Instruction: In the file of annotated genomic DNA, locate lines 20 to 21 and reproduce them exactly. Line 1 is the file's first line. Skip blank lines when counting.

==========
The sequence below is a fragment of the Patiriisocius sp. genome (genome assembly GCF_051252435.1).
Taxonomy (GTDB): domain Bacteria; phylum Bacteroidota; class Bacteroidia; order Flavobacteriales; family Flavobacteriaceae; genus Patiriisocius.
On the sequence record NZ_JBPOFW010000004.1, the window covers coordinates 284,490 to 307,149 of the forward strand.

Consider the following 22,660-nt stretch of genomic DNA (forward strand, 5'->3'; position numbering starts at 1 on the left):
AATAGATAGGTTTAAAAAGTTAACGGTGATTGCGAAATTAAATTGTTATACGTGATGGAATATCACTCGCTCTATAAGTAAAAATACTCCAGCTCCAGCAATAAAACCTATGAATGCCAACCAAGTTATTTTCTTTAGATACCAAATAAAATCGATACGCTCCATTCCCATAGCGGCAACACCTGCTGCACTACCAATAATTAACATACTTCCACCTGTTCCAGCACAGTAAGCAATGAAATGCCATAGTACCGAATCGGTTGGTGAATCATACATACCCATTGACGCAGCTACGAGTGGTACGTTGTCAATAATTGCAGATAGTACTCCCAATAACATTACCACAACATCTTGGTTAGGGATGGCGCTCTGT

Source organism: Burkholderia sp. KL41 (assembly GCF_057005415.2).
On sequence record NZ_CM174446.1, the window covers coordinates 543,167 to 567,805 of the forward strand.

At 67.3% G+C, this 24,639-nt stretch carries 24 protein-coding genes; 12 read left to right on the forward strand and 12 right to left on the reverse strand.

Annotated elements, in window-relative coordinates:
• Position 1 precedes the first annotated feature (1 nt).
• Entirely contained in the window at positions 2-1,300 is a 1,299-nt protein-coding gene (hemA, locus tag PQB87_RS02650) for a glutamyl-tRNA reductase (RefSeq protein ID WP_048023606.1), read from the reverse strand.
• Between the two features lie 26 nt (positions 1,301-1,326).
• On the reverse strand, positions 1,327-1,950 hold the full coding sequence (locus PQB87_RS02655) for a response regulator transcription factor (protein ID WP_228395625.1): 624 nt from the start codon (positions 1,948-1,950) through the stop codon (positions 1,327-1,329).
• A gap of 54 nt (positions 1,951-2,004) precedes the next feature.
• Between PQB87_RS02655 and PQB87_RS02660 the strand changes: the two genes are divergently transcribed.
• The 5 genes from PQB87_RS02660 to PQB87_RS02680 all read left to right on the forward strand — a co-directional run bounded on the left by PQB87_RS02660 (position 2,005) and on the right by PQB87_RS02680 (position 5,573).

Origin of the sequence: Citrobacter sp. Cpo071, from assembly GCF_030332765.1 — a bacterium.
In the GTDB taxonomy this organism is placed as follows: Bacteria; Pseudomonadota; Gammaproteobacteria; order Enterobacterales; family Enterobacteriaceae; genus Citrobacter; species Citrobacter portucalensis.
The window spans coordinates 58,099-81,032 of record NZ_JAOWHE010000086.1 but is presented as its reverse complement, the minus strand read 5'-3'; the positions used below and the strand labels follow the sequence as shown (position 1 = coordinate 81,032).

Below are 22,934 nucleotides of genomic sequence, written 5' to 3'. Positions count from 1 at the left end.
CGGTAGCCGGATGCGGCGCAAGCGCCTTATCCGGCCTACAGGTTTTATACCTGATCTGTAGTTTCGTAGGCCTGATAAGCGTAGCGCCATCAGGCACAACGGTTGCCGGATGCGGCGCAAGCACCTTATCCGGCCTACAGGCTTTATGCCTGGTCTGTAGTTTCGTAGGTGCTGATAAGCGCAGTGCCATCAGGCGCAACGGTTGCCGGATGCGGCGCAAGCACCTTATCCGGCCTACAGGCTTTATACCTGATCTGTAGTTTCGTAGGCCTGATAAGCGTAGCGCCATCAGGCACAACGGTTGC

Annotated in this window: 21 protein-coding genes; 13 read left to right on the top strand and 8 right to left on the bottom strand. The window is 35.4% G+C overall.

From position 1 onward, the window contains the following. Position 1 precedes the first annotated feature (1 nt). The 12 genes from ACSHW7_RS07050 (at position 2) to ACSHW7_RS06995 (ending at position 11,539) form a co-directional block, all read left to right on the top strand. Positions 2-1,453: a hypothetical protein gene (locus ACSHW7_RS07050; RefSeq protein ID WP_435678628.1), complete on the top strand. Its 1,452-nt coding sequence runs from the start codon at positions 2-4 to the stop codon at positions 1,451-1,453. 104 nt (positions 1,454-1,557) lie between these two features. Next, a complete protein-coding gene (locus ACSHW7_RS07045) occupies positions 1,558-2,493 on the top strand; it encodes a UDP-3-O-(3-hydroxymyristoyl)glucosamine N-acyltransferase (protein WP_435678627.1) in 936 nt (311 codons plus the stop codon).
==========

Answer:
Below are 22,934 nucleotides of genomic sequence, written 5' to 3'. Positions count from 1 at the left end.
CGGTAGCCGGATGCGGCGCAAGCGCCTTATCCGGCCTACAGGTTTTATACCTGATCTGTAGTTTCGTAGGCCTGATAAGCGTAGCGCCATCAGGCACAACGGTTGCCGGATGCGGCGCAAGCACCTTATCCGGCCTACAGGCTTTATGCCTGGTCTGTAGTTTCGTAGGTGCTGATAAGCGCAGTGCCATCAGGCGCAACGGTTGCCGGATGCGGCGCAAGCACCTTATCCGGCCTACAGGCTTTATACCTGATCTGTAGTTTCGTAGGCCTGATAAGCGTAGCGCCATCAGGCACAACGGTTGC